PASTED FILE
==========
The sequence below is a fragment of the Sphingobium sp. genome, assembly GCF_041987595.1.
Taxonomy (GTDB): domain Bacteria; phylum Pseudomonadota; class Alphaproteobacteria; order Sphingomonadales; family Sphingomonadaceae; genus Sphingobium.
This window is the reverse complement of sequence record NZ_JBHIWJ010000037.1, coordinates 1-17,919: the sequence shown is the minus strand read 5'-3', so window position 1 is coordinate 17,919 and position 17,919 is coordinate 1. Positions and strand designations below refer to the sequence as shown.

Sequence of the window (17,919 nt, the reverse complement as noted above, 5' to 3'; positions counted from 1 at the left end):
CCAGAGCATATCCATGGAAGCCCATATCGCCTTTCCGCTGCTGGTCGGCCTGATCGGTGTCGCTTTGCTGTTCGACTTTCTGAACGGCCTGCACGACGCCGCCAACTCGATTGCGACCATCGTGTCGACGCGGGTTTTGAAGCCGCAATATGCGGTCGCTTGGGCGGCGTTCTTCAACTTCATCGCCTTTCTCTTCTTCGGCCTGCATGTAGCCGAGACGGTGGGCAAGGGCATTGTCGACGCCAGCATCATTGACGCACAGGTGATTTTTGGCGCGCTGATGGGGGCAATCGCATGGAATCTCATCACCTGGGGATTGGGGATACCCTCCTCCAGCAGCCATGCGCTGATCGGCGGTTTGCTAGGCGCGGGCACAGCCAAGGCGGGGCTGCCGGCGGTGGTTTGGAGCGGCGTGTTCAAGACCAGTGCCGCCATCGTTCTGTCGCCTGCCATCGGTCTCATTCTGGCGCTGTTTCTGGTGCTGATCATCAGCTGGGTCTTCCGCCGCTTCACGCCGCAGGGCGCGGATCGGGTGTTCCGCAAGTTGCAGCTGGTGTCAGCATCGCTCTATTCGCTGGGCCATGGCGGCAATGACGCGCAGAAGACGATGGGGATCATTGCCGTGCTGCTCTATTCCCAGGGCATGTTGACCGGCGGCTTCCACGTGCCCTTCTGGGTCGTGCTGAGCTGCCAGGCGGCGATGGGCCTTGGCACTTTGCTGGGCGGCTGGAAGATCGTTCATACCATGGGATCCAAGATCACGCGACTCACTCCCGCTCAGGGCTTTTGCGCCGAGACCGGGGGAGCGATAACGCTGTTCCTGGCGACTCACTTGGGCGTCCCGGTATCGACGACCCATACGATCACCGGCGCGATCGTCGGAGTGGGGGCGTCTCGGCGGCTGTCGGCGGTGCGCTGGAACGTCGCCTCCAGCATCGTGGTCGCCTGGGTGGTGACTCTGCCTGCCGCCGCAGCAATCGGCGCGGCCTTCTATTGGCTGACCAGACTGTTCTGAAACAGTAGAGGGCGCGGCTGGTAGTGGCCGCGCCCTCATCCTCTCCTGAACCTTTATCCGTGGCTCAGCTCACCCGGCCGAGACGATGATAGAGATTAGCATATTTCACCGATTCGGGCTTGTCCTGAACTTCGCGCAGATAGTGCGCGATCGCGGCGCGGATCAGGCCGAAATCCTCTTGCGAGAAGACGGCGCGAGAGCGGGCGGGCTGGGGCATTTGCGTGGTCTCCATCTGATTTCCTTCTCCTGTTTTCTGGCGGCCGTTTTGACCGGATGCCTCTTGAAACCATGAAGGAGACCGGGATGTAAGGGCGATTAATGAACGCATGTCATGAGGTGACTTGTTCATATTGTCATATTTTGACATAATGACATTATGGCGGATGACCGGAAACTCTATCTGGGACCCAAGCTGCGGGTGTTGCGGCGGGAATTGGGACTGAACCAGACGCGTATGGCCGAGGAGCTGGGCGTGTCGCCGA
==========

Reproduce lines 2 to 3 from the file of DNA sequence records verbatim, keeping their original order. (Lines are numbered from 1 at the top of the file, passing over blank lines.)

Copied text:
Taxonomy (GTDB): domain Bacteria; phylum Pseudomonadota; class Alphaproteobacteria; order Sphingomonadales; family Sphingomonadaceae; genus Sphingobium.
This window is the reverse complement of sequence record NZ_JBHIWJ010000037.1, coordinates 1-17,919: the sequence shown is the minus strand read 5'-3', so window position 1 is coordinate 17,919 and position 17,919 is coordinate 1. Positions and strand designations below refer to the sequence as shown.